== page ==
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Livingston v. Grewal

United States District Court, D. New Jersey

September 6, 2018

GURBIR S. GREWAL, [1] et al., Respondents.

          Loly G. Tor, Esq. Meghan Meade, Esq. K&L Gates LLP Attorneys for Petitioner Robert Livingston, Jr.

          Angelo J. Onofri, Mercer County Prosecutor Daniel A. Matos, Assistant Prosecutor Attorneys for Respondent Attorney General Gurbir S. Grewal




         This matter returns to the Court on mandate of the United States Court of Appeals for the Third Circuit that reverses in part this Court's denial of Robert Livingston, Jr.'s petition for a writ of habeas corpus under 28 U.S.C. § 2254. The court of appeals granted a certificate of appealability on Petitioner's claim that the State of New Jersey violated his rights under Brady v. Maryland, 373 U.S. 83 (1963), when it failed to provide his trial counsel with the victim's criminal history. After concluding the state courts' decisions were contrary to established federal law by adding an admissibility requirement to Brady, the Third Circuit remanded to this Court for a decision on the merits of the Brady claim. See Livingston v. Attorney Gen. New Jersey, 722 Fed.Appx. 301 (3d Cir. 2018).

         The principal issue to be decided is whether the victim's criminal history would have been material to determining Petitioner's guilt at trial. After reviewing the record and supplemental submissions of the parties and hearing the arguments of the parties at oral argument on August 14, 2018, the Court finds Petitioner has not demonstrated a likelihood that the victim's criminal history would have been favorable to Petitioner nor material in that there is a reasonable probability its disclosure would have led to a different result. Therefore, Petitioner's Brady rights were not violated, and habeas relief is denied. The Court also denies a certificate of appealability.


         Petitioner is challenging a judgment of conviction filed in the Superior Court of New Jersey, Law Division, Mercer County, on February 6, 1998, and amended on February 23, 2001, after a jury found him guilty of second-degree passion/provocation manslaughter, [2] first-degree felony murder, first-degree robbery, third-degree possession of a baseball bat with a purpose to use it unlawfully, and fourth-degree unlawful possession of a baseball bat under circumstances not manifestly appropriate for its lawful use for his role in the death of Morris “Snoop” Lewis.[3]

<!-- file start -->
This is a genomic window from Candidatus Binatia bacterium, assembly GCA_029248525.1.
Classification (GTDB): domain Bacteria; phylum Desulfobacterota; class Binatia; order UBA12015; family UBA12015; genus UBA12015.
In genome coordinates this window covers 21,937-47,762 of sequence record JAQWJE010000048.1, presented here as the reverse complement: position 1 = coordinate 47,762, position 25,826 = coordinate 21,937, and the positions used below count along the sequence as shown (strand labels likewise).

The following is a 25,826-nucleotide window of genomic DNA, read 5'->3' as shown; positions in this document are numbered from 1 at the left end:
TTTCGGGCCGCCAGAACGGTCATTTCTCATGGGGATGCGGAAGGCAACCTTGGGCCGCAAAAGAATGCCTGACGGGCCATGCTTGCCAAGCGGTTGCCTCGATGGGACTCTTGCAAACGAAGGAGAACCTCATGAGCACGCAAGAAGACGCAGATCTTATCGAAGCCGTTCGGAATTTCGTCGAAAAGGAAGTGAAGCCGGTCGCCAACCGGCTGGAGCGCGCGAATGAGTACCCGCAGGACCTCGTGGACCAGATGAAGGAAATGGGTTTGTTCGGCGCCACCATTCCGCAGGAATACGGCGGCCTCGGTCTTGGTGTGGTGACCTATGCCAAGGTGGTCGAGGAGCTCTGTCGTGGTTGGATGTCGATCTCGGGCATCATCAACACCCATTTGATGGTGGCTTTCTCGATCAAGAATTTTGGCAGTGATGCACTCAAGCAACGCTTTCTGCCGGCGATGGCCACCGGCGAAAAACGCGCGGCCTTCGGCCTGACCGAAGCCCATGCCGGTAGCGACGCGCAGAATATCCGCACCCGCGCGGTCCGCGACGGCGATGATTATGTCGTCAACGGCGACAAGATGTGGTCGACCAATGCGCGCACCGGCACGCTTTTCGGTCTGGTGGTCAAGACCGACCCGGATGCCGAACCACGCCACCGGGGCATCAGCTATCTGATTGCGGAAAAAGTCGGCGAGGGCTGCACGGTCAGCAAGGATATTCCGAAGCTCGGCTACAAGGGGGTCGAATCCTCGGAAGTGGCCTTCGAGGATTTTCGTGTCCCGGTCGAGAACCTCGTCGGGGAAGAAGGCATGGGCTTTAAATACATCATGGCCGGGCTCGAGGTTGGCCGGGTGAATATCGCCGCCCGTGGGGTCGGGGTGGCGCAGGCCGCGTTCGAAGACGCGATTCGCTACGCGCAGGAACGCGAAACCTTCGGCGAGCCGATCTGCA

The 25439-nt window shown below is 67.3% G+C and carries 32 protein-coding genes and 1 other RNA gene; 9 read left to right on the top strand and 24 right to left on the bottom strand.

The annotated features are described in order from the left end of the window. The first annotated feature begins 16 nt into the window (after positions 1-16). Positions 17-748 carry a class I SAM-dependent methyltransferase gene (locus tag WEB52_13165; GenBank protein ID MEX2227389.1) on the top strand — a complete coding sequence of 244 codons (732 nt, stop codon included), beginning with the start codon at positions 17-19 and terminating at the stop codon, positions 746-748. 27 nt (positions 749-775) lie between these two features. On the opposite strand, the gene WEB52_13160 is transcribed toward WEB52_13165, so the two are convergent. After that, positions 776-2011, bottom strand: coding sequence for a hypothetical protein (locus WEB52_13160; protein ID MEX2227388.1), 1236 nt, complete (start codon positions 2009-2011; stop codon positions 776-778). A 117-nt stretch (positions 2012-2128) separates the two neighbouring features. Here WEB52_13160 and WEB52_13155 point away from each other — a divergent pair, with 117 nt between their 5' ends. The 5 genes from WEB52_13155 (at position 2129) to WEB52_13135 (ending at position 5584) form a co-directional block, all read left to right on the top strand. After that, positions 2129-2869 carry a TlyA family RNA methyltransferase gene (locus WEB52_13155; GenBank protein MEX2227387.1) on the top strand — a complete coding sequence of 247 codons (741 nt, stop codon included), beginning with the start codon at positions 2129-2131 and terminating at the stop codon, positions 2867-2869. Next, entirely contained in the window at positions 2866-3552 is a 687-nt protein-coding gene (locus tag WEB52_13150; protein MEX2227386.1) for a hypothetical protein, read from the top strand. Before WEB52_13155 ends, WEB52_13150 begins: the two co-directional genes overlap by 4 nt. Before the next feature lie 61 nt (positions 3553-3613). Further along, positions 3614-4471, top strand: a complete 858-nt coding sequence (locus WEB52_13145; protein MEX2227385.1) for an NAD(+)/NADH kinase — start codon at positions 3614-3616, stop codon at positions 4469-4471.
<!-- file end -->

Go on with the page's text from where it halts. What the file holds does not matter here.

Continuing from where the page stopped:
One of Petitioner's arguments in his § 2254 petition was that his Brady rights were violated because the prosecutor failed to disclose Lewis's juvenile record in discovery. In response to a query from Petitioner's trial counsel about Lewis's criminal or juvenile history, the prosecution erroneously stated Lewis had none. In fact Lewis, who was 19 at the time of his death, had previously been adjudicated delinquent, pleading guilty to possession of a controlled dangerous substance with intent to distribute on or near school property and to joyriding and was scheduled to have a pre-trial status conference on a receiving stolen property charge. See Livingston, 722 Fed.Appx. at 302 n.2; see also ECF No. 17-7 at 17-18. He had also faced juvenile petitions for burglary, receiving stolen property, criminal trespass, criminal mischief, theft, possession of a controlled dangerous substance with intent to distribute on or near school property, tampering with evidence, and resisting arrest, none of which were adjudicated. Id. The state disclosed Lewis's record[4] to trial counsel after the jury rendered its verdict, and trial counsel included the alleged Brady violation in his motion for a new trial: